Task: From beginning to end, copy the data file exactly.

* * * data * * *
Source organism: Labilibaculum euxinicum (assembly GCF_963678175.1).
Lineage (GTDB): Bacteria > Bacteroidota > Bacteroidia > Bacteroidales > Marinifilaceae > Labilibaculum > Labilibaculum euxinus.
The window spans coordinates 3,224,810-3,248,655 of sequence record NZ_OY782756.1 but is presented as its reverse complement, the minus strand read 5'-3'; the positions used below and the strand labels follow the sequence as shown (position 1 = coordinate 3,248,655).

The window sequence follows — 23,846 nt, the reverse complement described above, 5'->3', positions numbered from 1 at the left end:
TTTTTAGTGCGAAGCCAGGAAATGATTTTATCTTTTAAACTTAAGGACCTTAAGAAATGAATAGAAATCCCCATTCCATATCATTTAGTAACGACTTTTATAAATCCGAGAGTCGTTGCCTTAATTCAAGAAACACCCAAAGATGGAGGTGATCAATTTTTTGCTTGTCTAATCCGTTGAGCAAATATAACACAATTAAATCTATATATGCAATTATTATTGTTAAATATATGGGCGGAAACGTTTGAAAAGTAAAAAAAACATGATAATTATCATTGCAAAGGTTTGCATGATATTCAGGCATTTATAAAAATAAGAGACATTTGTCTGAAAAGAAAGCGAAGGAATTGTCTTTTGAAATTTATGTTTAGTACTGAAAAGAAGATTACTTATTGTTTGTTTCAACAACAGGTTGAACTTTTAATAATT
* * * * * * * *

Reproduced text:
Source organism: Labilibaculum euxinicum (assembly GCF_963678175.1).
Lineage (GTDB): Bacteria > Bacteroidota > Bacteroidia > Bacteroidales > Marinifilaceae > Labilibaculum > Labilibaculum euxinus.
The window spans coordinates 3,224,810-3,248,655 of sequence record NZ_OY782756.1 but is presented as its reverse complement, the minus strand read 5'-3'; the positions used below and the strand labels follow the sequence as shown (position 1 = coordinate 3,248,655).

The window sequence follows — 23,846 nt, the reverse complement described above, 5'->3', positions numbered from 1 at the left end:
TTTTTAGTGCGAAGCCAGGAAATGATTTTATCTTTTAAACTTAAGGACCTTAAGAAATGAATAGAAATCCCCATTCCATATCATTTAGTAACGACTTTTATAAATCCGAGAGTCGTTGCCTTAATTCAAGAAACACCCAAAGATGGAGGTGATCAATTTTTTGCTTGTCTAATCCGTTGAGCAAATATAACACAATTAAATCTATATATGCAATTATTATTGTTAAATATATGGGCGGAAACGTTTGAAAAGTAAAAAAAACATGATAATTATCATTGCAAAGGTTTGCATGATATTCAGGCATTTATAAAAATAAGAGACATTTGTCTGAAAAGAAAGCGAAGGAATTGTCTTTTGAAATTTATGTTTAGTACTGAAAAGAAGATTACTTATTGTTTGTTTCAACAACAGGTTGAACTTTTAATAATT